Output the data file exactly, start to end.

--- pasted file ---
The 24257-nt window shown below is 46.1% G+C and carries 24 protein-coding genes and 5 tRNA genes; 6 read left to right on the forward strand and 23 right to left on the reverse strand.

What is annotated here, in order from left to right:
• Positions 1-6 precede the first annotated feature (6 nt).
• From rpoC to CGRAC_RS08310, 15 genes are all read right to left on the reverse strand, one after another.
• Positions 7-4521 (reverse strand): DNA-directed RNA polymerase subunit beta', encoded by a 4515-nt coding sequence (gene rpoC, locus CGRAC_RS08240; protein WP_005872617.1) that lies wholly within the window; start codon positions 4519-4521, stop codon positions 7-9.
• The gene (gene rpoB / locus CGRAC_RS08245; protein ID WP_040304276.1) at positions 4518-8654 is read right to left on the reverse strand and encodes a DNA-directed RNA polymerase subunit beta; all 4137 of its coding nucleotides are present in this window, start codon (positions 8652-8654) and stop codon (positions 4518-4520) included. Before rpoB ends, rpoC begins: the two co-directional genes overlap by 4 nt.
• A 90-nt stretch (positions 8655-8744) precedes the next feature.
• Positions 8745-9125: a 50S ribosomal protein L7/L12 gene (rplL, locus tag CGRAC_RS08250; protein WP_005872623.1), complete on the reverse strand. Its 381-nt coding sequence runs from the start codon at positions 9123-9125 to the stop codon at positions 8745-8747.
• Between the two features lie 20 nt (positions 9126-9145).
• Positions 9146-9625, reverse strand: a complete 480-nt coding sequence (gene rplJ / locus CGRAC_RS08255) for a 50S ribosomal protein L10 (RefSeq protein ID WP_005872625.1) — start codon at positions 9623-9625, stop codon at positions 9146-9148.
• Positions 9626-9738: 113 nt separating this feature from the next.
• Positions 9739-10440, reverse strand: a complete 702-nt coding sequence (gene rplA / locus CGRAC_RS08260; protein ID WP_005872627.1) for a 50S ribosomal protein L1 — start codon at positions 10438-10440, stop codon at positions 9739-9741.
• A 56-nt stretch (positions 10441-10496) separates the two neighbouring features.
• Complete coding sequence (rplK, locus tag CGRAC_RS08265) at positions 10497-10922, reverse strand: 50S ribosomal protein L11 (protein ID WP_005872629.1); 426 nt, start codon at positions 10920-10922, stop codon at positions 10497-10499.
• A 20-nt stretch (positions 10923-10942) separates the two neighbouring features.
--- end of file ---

The 24257-nt window shown below is 46.1% G+C and carries 24 protein-coding genes and 5 tRNA genes; 6 read left to right on the forward strand and 23 right to left on the reverse strand.

What is annotated here, in order from left to right:
• Positions 1-6 precede the first annotated feature (6 nt).
• From rpoC to CGRAC_RS08310, 15 genes are all read right to left on the reverse strand, one after another.
• Positions 7-4521 (reverse strand): DNA-directed RNA polymerase subunit beta', encoded by a 4515-nt coding sequence (gene rpoC, locus CGRAC_RS08240; protein WP_005872617.1) that lies wholly within the window; start codon positions 4519-4521, stop codon positions 7-9.
• The gene (gene rpoB / locus CGRAC_RS08245; protein ID WP_040304276.1) at positions 4518-8654 is read right to left on the reverse strand and encodes a DNA-directed RNA polymerase subunit beta; all 4137 of its coding nucleotides are present in this window, start codon (positions 8652-8654) and stop codon (positions 4518-4520) included. Before rpoB ends, rpoC begins: the two co-directional genes overlap by 4 nt.
• A 90-nt stretch (positions 8655-8744) precedes the next feature.
• Positions 8745-9125: a 50S ribosomal protein L7/L12 gene (rplL, locus tag CGRAC_RS08250; protein WP_005872623.1), complete on the reverse strand. Its 381-nt coding sequence runs from the start codon at positions 9123-9125 to the stop codon at positions 8745-8747.
• Between the two features lie 20 nt (positions 9126-9145).
• Positions 9146-9625, reverse strand: a complete 480-nt coding sequence (gene rplJ / locus CGRAC_RS08255) for a 50S ribosomal protein L10 (RefSeq protein ID WP_005872625.1) — start codon at positions 9623-9625, stop codon at positions 9146-9148.
• Positions 9626-9738: 113 nt separating this feature from the next.
• Positions 9739-10440, reverse strand: a complete 702-nt coding sequence (gene rplA / locus CGRAC_RS08260; protein ID WP_005872627.1) for a 50S ribosomal protein L1 — start codon at positions 10438-10440, stop codon at positions 9739-9741.
• A 56-nt stretch (positions 10441-10496) separates the two neighbouring features.
• Complete coding sequence (rplK, locus tag CGRAC_RS08265) at positions 10497-10922, reverse strand: 50S ribosomal protein L11 (protein ID WP_005872629.1); 426 nt, start codon at positions 10920-10922, stop codon at positions 10497-10499.
• A 20-nt stretch (positions 10923-10942) separates the two neighbouring features.